The Sony WH-1000XM4 has already had its fair share of leaks, but what do we consumers actually want from Sony’s next-generation active noise-cancelling (ANC) headset? We know what to expect: longer battery life due to more efficient power consumption and more effective ANC, but let’s play around and decide what features will gas up excitement.
Editor’s note: this article was updated on July 31, 2020, to address a tweet from Sony teasing the Sony Electronics’ Live Stream event.
After Sony’s tweet on July 30, we expect the Sony WH-1000XM4 noise-cancelling headphones will be revealed at the Sony Electronics Live Stream event. It’s likely this will accompany other products, perhaps a Sony PlayStation 5.
The Sony WH-1000X line has been plagued with durability issues from the start, and it’s surprising that the issue has persisted for so long. Just like other plastic headsets, Sony’s flagship tends to break under pressure: there are numerous user reports of the Sony WH-1000XM3 headband snapping along the plastic seams as depicted on Sony’s community thread.
Anyone paying $350 for a headset has every right to be upset by shoddy quality control.
Seeing how this is a top-tier line of noise-cancelling headphones with the price to show for it, the frustration is warranted. The third time around may not have been the charm for Sony, but perhaps the Sony WH-1000XM4 will prove different. I hope we see something along the lines of the Shure AONIC 50 headband design; this ANC headset uses metal in spots that are typical breakage points to prolong the headset’s lifetime.
The recent leak detailing some Sony WH-1000XM4 specifications made note of hands-free access to virtual assistants, which I hope comes to fruition. We’ve already seen Amazon Alexa and Google Assistant integration with the headset, so this seems like a reasonable next-step.
It took me a while to appreciate the hype surrounding virtual assistants in general, but I now view them as a wonderful accessibility tool. Direct voice access to assistants like Siri or Alexa makes it that much easier for visually impaired people to receive and respond to text-based information. It also benefits users with dyslexia as the ability to respond directly to incoming messages bypasses the reading process altogether.
If you’re thinking, “Well, I can already do that with the current model anyway,” you’re right, kind of. With the current noise-cancelling flagship, users have to designate the noise cancelling/ambient button for access to Alexa or Google; this means users have to download the Sony | Headphones app, dig through a few tabs, and remap the ANC button for virtual assistant access. It’s not a cumbersome process for a majority of users but is frustrating for some due to it requiring a bit of reading; hence why default hands-free assistant access would be great.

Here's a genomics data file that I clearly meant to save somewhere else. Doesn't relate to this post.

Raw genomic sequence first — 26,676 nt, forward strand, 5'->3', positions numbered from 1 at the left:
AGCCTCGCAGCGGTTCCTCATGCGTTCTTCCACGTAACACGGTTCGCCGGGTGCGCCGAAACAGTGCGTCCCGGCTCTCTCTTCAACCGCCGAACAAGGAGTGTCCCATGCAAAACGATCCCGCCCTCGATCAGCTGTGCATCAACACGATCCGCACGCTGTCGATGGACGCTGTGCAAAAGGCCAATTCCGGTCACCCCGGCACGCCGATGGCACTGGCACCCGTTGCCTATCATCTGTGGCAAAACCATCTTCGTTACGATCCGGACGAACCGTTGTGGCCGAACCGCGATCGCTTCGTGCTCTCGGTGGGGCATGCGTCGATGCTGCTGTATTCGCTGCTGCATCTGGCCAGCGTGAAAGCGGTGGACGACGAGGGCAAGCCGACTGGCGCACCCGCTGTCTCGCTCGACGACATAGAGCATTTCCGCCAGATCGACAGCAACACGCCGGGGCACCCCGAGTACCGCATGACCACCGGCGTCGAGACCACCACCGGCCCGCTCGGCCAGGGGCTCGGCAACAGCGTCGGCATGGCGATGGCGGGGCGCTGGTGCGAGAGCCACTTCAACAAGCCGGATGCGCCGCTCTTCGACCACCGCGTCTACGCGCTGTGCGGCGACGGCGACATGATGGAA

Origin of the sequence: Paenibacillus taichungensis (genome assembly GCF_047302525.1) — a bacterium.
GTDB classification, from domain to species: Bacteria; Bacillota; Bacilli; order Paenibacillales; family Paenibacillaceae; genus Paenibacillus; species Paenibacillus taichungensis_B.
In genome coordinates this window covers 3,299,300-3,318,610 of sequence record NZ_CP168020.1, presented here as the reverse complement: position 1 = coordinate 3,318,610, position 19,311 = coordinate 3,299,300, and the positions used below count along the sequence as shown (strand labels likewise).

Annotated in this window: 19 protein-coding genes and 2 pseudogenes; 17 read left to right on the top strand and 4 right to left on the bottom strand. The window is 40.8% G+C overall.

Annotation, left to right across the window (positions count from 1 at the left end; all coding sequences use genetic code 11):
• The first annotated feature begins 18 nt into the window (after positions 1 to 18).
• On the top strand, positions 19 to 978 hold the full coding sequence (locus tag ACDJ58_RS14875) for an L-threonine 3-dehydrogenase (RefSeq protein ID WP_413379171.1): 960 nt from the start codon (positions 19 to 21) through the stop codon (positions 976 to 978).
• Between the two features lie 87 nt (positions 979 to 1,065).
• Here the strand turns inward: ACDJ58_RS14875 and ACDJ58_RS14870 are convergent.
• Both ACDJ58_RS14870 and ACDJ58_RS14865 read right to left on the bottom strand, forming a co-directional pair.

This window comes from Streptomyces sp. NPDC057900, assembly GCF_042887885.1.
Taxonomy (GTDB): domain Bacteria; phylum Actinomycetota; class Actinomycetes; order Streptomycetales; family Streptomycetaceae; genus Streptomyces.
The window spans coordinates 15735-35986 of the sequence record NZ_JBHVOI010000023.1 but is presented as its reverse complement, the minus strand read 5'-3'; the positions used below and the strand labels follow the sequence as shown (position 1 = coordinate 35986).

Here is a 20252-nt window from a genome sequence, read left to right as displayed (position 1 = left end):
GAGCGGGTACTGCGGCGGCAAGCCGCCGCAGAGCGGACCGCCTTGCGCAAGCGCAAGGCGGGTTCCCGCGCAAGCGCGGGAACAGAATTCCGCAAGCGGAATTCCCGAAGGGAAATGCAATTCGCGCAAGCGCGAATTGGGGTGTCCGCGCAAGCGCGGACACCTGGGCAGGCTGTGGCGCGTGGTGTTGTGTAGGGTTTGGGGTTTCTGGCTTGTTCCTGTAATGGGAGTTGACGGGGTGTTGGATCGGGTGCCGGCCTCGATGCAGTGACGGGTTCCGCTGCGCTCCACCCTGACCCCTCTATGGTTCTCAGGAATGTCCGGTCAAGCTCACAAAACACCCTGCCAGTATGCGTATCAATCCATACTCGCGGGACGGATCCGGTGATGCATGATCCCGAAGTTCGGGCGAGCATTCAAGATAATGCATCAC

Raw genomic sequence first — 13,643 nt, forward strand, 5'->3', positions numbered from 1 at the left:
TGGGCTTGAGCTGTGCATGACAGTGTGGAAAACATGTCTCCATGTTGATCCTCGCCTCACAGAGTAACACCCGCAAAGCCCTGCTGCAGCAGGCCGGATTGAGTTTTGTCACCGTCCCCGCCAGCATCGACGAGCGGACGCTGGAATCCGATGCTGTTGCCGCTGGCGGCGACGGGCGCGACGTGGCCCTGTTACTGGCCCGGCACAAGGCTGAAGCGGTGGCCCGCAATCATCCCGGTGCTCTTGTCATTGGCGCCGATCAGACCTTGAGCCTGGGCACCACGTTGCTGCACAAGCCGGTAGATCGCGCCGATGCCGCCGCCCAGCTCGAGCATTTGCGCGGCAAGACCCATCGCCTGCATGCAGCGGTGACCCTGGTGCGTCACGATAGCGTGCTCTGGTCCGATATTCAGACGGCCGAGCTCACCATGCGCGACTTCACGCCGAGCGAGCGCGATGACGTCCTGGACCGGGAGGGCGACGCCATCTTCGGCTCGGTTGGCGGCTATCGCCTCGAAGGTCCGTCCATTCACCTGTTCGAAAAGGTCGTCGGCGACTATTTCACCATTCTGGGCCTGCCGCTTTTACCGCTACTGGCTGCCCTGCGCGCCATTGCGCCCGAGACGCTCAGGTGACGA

We’ve seen Apple subsidiary Beats drop the headphone jack from its noise-cancelling on-ear headset the Beats Solo Pro, and can expect more of the company’s audio products to follow suit. Hopefully, Sony avoids this, so you can still enjoy high-resolution audio from certain streaming services. Seeing as Sony is still pumping out high-resolution Walkman players, the headphone jack seems all but guaranteed on the Sony WH-1000XM4.
As more and more rumors surface, it seems Bluetooth multi-device support is all but guaranteed with the new Sony noise-cancelling headphones. This would allow the headphones to connect to at least two phones, computers, tablets at a time. It would be a smart move on Sony’s part seeing how the Bose Noise Cancelling Headphones 700 and Shure AONIC 50 supported this right out of the gate.
According to Twitter user@justplayinghard who did an app teardown from the Sony Headphone Connect app version 7.0.1 and XDA Developers, a new feature called Smart Talking will also be supported: this means ambient listening mode will initiate if when the microphones register surrounding voices. I’m interested to see how this plays out, as I could see it being annoying if the mics pickup nearby voices and mistake it for your own, thus accidentally triggering ambient listening.
This same app teardown revealed something called DSEE Extreme, which is likely similar to DSEE HX with AI features. DSEE HX upscales compressed audio to make it nearly high-resolution audio quality, and is compatible with SBC and AAC codecs according to Sony. We’ve seen it used in the XM3 and Sony WF-1000XM3 headsets, and the AI improvements could be referring to something as simple as hands-free Google Assistant access or something more complex like Bose AR.
On June 4, 2020, the Sony WH-1000XM4 appeared on Walmart’s website priced at $348. It was also seen on Dell Canada’s website with a June 23 release date. Even still, this is speculative as both listings have been removed. However, Notebookcheck took screenshots of the Sony WH-1000XM4 specifications before the listing’s removal from Dell Canada. Some specifications only appear partially completed, as it’s impossible for the headset to only support LDAC as a lone Bluetooth codec: Bluetooth SIG mandated SBC as the standard for any Advanced Audio Distribution Profile (A2DP) 1.3 device.
In the meantime, if you’re just itching for a great pair of noise-cancelling headphones, be sure to checkout how the Sony WH-1000XM3 fare against the Shure AONIC 50 and Bose Noise-Cancelling Headphones 700.